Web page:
BOZEMAN – When Shayla Woodhouse was offered a place on a Montana State University team researching innovative wastewater treatment methods, part of the deal was that she’d have to ski.
Woodhouse, a California native who had skied only a handful of times, embraced the opportunity. “It sounded awesome, skiing to collect samples,” she said.
The skiing was necessary because of an MSU experiment located mid-mountain at Bridger Bowl. There, a portion of the wastewater produced by the ski resort’s base lodges is diverted to an artificial wetland system designed by MSU engineers to treat the water.
During the past two winters, at least once per week, Woodhouse pulled off to the side of the Moose Meadows run to visit the site. After shoveling any new snow off several manhole covers, she took water samples that have been used to fine-tune the system and research its effectiveness. The results could change how Bridger Bowl and others - including residential subdivisions and even small towns in Montana - treat wastewater.
“It’s a relatively simple system when you look at it,” says Woodhouse, who is pursuing her master’s degree in environmental engineering in MSU’s College of Engineering. “We’re basically just putting wastewater on plants. But there’s so much more that goes on.”
The system, called a vertical flow treatment wetland, consists of two trenches roughly 16 feet by 32 feet. Each contains a rubber liner overlaid by drainage pipe and about 3 feet of gravel and sand in which sedges and rushes grow.
“These constructed wetlands are mimicking what would happen in a natural wetland,” Woodhouse said. “We’re applying that science to these man-made systems.”
The roots of the marsh-loving plants host microbes that break down the ammonia, organic carbon and other components of the wastewater, which is methodically pumped into the system and recirculated until clean. As a backup, the water then passes through the large, underground sand filter that treats the bulk of the wastewater after it is pumped uphill from settling tanks near the base lodges.
“It has exceeded my expectations about how well it would work,” said Otto Stein, a professor in MSU’s Department of Civil Engineering.
He conceived the pilot project around 2010 after studying constructed wetlands - which are widely used in Europe - for more than a decade. The project at Bridger Bowl offered an opportunity to test the technology in a harsh mountain environment.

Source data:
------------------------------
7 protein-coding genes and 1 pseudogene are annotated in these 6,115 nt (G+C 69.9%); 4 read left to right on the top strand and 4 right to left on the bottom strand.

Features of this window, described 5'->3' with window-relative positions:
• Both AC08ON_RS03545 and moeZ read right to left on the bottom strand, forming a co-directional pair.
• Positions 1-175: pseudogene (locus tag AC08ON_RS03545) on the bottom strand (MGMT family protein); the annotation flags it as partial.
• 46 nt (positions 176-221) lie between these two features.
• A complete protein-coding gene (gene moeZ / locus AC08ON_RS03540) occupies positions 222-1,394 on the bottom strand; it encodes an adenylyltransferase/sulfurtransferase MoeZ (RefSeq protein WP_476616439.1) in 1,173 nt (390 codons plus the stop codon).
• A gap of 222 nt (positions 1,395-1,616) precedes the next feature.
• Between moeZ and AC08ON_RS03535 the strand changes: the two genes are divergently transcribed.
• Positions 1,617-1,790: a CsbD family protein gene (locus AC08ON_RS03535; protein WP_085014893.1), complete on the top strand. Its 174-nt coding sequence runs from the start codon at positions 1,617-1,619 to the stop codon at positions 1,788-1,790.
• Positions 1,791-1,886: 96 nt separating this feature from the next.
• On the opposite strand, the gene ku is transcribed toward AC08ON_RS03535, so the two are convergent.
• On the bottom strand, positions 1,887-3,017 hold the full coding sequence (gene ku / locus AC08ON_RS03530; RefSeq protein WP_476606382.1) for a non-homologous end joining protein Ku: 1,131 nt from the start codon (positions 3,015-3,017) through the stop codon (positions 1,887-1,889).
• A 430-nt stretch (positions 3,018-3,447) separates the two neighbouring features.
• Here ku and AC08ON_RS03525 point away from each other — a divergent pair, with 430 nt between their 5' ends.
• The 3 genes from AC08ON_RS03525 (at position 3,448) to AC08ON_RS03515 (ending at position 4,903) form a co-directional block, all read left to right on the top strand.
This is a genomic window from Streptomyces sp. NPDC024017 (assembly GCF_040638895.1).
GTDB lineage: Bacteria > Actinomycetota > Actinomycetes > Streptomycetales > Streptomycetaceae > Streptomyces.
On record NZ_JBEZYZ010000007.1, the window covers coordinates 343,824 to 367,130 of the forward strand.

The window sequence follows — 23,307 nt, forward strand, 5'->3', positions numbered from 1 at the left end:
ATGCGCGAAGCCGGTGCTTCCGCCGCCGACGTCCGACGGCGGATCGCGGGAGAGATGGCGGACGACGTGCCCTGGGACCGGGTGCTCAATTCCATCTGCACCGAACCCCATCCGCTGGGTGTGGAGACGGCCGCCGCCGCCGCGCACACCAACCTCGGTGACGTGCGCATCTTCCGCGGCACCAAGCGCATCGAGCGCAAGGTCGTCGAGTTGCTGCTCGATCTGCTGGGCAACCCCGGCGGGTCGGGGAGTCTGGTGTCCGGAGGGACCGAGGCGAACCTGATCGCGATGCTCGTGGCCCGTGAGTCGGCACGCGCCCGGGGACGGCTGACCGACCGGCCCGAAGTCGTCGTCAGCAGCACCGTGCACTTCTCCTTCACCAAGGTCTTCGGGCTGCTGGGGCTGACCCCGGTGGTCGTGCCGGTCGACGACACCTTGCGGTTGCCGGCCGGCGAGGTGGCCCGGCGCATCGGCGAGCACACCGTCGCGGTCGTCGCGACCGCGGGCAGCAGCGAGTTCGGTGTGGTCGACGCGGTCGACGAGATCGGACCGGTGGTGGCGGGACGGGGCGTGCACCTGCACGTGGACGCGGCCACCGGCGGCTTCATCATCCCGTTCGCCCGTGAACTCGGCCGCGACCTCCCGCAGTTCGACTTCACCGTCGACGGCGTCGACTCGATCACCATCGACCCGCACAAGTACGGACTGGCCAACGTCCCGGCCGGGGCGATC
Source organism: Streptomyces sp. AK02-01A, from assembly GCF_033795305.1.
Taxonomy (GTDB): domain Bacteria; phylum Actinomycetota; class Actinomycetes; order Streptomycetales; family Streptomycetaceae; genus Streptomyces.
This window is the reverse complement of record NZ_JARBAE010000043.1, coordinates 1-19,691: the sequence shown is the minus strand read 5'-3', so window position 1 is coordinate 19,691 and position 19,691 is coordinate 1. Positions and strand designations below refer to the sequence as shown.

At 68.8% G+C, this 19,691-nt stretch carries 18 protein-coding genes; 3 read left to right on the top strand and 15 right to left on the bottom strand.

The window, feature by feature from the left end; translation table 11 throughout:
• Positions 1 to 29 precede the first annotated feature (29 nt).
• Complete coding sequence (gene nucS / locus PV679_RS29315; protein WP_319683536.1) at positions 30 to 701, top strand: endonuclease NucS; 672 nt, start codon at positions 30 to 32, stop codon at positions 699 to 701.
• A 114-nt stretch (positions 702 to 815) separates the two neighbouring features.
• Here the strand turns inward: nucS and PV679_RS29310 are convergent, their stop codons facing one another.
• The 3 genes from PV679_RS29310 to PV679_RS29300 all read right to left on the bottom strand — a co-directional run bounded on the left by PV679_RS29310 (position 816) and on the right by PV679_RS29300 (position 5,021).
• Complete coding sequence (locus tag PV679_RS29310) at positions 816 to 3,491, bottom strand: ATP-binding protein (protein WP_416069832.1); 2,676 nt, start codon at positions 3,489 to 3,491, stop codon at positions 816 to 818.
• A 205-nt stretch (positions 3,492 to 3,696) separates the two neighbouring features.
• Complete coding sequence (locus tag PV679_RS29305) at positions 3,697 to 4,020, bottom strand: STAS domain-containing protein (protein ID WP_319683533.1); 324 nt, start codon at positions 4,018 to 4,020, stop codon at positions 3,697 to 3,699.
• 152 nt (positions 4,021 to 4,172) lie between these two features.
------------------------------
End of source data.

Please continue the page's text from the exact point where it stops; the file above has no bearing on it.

“I thought, ‘If I can get it to work here, I can get it to work anywhere,’” he said.
In 2012, with Stein’s team providing the design and technical oversight, Bridger Bowl constructed the treatment wetland. Montana’s Department of Environmental Quality pitched in $50,000 to cover materials and equipment for monitoring the water quality in the system, which became operational during the 2013-2014 ski season.
During the 2016-2017 season, the wetland treated an average of more than 2,000 gallons per day of the roughly 6,000 gallons of wastewater produced by the kitchens and bathrooms in the Jim Bridger and Saddle Peak lodges.
Woodhouse’s samples have shown that the system was removing nearly all the ammonia and other nitrogen-based nutrients in the effluent, “which is pretty difficult to do,” she said.
The MSU research team, funded with an additional $70,000 from Montana DEQ, has been able to achieve that by fine-tuning the system after experimenting with the timing and quantity of applying and recirculating the wastewater in the system.
According to Stein, the results show that even in the cold, high-elevation climate, constructed wetland technology performs nearly as well as expensive, energy-intensive mechanical wastewater treatment plants and better than other, lower-tech treatment methods such as sewage lagoons, which serve much of rural Montana.
“I’d like to see (constructed wetland technology) put into practice, because it could make a real difference in water quality in Montana,” Stein said.
“It’s been a good evolution, as students working on the project build on what others before them have done and move this technology closer to implementation” said Jerry Stephens, head of MSU’s Department of Civil Engineering.
Besides Woodhouse, five MSU students have contributed to the wastewater research at Bridger Bowl while earning their master’s degrees.
Stein has played a key role in bringing an important biennial conference dedicated to treatment wetlands to the U.S. for the first time. On Aug. 21-25, scientists and engineers from around the world will meet at Big Sky Resort for the Seventh International Symposium for Wetland Pollutant Dynamics and Control (WETPOL).
The pilot project at Bridger Bowl will be one stop on a tour that includes other experimental wastewater treatment systems, such as the constructed wetland at the Ennis National Fish Hatchery. Woodhouse, who plans to complete her master’s in the fall, will present her research at the conference.
“It would be awesome to keep working with wastewater,” she said as she reflected on her future plans during a recent visit to the Bridger Bowl research site.
Whatever form that takes, she admits somewhat wistfully, it’s not likely to require skiing.
Contact: Otto Stein, firstname.lastname@example.org, (406) 994-6121.